Dancing with the Stars 3 winner Emmitt Smith has had an effect on men everywhere: His extreme masculinity has allowed them to embrace the previously feminine pastime of ballroom dancing.
For example, 40-year-old Jay Pintor tells the AP that he “definitely wasn’t into it. But then you see this big football player doing it — I mean, you don’t get much manlier than Emmitt. I just don’t feel as awkward anymore.”
Another man, 46-year-old Steve Hill, says, “It was inspiring to see this rough and tough guy not just surviving, but excelling. Now I figure, if I want to do it, I should do it. Let the stigma be for the viewers, not the doers.”
Notice how both men only say the word “it,” not daring to utter the phrase “ballroom dancing,” lest they suddenly grow vaginas.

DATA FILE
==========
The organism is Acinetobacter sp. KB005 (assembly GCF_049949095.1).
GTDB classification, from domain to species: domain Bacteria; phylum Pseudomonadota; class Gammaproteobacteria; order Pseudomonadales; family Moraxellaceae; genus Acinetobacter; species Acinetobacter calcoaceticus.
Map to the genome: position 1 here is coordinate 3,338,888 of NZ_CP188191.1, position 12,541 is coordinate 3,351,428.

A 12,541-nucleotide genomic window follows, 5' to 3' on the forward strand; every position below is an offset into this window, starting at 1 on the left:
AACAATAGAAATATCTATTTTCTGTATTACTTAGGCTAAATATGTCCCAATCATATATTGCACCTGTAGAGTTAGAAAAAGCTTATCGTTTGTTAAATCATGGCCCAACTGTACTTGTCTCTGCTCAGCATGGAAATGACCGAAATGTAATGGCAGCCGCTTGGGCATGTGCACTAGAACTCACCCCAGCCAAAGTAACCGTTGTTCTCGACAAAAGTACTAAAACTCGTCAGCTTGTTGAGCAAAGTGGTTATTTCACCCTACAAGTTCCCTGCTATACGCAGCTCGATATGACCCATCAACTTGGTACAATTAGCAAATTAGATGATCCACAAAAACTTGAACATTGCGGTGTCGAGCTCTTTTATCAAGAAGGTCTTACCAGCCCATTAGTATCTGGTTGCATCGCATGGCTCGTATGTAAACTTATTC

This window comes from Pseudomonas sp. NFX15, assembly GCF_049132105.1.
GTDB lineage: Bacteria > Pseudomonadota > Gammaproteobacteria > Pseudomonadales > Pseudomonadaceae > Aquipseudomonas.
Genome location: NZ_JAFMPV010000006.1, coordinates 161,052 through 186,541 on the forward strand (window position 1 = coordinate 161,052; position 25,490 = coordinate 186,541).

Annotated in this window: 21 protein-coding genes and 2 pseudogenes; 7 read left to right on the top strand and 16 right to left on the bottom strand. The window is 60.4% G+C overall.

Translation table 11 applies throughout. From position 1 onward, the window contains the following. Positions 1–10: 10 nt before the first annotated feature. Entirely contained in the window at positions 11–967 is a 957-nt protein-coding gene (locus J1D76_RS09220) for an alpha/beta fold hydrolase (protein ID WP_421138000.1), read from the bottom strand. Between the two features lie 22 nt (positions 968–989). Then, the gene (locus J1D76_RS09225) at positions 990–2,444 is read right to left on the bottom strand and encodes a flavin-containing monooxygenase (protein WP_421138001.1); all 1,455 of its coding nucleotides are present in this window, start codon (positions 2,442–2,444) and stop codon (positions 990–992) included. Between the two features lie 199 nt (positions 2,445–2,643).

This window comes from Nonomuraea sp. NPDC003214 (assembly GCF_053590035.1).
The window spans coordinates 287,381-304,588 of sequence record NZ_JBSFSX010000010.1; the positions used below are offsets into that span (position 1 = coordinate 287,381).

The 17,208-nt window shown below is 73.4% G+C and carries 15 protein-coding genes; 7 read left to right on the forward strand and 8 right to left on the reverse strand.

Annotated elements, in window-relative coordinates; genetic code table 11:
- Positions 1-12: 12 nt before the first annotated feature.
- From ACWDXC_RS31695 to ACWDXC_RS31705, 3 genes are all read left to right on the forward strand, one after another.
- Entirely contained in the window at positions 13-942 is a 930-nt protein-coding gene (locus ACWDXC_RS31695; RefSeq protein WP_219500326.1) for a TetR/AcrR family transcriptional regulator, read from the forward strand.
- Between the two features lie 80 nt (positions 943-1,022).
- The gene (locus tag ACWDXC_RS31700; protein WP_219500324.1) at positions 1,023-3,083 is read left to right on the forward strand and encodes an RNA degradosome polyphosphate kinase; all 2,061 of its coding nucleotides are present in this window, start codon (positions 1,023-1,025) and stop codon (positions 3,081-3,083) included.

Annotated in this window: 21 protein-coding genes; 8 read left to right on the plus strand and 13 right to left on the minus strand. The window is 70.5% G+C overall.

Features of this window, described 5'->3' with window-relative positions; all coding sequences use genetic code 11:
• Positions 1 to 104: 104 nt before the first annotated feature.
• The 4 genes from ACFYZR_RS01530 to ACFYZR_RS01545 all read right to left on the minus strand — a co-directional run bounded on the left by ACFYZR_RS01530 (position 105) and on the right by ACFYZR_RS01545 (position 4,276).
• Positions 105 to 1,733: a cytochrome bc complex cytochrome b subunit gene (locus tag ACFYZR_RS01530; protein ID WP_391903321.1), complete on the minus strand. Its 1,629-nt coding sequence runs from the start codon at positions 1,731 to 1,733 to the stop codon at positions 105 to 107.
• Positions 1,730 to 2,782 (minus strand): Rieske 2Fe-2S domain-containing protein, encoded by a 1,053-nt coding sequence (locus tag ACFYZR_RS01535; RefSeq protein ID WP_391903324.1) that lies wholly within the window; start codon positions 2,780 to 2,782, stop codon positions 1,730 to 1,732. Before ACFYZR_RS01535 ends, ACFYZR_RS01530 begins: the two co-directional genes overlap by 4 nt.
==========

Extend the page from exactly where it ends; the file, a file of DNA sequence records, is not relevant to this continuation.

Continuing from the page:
But their avoidance of the phrase makes sense in the context of a Wisconsin construction worker’s story. Kris Gehring tells the AP that his colleagues called him “Twinkletoes” because “he now takes ballroom dancing lessons.” Kind of strange that Wisconsin lets five-years-old boys who are insecure about their penises work construction.
A San Jose dance studio manager agrees that Emmitt Smith has had a positive impact on the sport; his dance studio has seen increased enrollment due to what the AP calls the “Emmitt Effect.” Bobby Gonzalez says, “Lots of guys didn’t really give credit to how much (dancing is) a sport, how athletic it can be. But Emmitt definitely proved it is.”